Dept. of Speculation

Dept. of Speculation

eBook - 2014
Average Rating:
Rate this:
"Dept. of Speculation is a portrait of a marriage. It is also a beguiling rumination on the mysteries of intimacy, trust, faith, knowledge, and the condition of universal shipwreck that unites us all. Jenny Offill's heroine, referred to in these pages as simply "the wife," once exchanged love letters with her husband, postmarked Dept. of Speculation, their code name for all the uncertainty that inheres in life and in the strangely fluid confines of a long relationship. As they confront an array of common catastrophes--a colicky baby, bedbugs, a faltering marriage, stalled ambitions--the wife analyzes her predicament, invoking everything from Keats and Kafka to the thought experiments of the Stoics to the lessons of doomed Russian cosmonauts. She muses on the consuming, capacious experience of maternal love, and the near total destruction of the self that ensues from it, as she confronts the friction between domestic life and the seductions and demands of art. With cool precision, in language that shimmers with rage and wit and fierce longing, Jenny Offill has crafted an exquisitely suspenseful love story that has the velocity of a train hurtling through the night at top speed. Exceptionally lean and compact, Dept. of Speculation can be read in a single sitting, but there are enough bracing emotional insights in these pages to fill a much longer novel. "--
Publisher: New York : Knopf, 2014
ISBN: 9780385351027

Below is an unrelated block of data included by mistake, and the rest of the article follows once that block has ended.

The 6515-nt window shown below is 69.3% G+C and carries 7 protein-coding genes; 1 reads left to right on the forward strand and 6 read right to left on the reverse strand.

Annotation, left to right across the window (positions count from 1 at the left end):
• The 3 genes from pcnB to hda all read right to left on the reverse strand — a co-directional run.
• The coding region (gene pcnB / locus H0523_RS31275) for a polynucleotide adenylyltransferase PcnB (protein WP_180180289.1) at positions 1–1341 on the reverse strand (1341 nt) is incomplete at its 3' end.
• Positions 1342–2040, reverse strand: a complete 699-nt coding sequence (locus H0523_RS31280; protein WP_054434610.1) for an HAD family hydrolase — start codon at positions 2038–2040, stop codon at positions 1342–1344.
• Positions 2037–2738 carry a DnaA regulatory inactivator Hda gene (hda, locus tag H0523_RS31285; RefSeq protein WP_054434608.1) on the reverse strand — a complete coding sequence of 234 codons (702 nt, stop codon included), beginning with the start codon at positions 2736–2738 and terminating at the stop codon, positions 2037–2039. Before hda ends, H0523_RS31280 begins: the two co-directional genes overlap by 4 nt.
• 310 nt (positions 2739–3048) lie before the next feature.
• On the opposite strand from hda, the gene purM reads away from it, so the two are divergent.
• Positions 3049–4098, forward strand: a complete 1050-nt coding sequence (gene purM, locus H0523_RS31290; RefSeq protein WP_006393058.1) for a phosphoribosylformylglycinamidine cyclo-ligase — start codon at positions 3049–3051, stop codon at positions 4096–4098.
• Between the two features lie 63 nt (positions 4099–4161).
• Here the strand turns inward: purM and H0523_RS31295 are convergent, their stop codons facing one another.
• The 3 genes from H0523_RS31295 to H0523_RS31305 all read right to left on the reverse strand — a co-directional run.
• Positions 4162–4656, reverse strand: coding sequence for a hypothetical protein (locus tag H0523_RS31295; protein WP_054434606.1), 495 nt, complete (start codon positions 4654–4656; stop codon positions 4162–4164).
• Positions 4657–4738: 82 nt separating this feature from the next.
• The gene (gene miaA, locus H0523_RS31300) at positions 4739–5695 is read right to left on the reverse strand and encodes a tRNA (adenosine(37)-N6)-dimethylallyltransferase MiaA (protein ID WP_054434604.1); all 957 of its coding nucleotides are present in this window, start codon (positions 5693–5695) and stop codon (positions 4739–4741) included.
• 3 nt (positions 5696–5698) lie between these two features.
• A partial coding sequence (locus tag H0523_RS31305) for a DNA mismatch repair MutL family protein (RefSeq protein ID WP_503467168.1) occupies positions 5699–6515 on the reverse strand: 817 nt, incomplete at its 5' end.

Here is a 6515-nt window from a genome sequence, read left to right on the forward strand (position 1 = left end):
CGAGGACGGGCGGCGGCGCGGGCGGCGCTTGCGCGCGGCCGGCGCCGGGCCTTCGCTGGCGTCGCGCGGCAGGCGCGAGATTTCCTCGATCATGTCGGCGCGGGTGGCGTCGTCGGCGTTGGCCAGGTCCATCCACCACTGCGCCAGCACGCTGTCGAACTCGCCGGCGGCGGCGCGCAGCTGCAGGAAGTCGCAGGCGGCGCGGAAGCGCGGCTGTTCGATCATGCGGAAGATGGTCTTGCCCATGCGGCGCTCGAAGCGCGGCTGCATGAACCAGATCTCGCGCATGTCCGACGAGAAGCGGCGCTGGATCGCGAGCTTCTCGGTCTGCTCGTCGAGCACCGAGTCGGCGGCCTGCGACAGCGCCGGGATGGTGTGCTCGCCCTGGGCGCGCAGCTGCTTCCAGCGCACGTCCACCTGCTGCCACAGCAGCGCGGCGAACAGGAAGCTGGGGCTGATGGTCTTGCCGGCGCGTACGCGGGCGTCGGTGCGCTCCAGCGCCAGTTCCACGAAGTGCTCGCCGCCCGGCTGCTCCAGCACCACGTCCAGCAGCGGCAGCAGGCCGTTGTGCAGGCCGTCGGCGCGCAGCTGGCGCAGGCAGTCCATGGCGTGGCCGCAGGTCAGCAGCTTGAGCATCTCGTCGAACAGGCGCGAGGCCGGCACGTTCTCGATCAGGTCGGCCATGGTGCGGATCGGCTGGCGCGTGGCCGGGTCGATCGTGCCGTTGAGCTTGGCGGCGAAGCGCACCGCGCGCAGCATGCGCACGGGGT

Branch Call Number: EBOOK OVERDRIVE
Characteristics: 1 online resource
Alternative Title: Department of speculation

Related Resources


Featured Blogs and Events

Bus Reads: April Favorites

First off, I moved to Tacoma. I gotta say I never thought I’d move from Seattle, but life happens and between rent increases and a boy I made the plunge to the sassy sister to the south! One of the many highlights of my move has actually been my bus commute. That’s not something you hear every day, but the 90 minutes now has become my quiet time to devour books and devour them I have. (more)

From Library Staff

Nominated by Seattle Public Library USA; Chicago Public Library, USA; Waterford City and County Libraries (Ireland)

An unflinching portrait of marriage by the award-winning author of Last Things features a heroine simply referred to as "the Wife," who transitions from an idealistic woman who once exchanged love letters with her husband and who confronts an array of universal difficulties. (NoveList)

From the critics

Community Activity


Add a Comment
Feb 12, 2021

Loved this book. She really knows how to describe a marriage and all the joys and miseries that go along with it. Spot on.

Aug 27, 2020

A wry and touching story about a marriage and a family in dissolution. I *think* the marriage survives in the end, not sure. But perhaps that's the point. I do like Jenny Offill's style. Part of it are deeply evocative; others make me laugh out loud. And I constantly wanted to read it aloud to my spouse.

Aug 16, 2020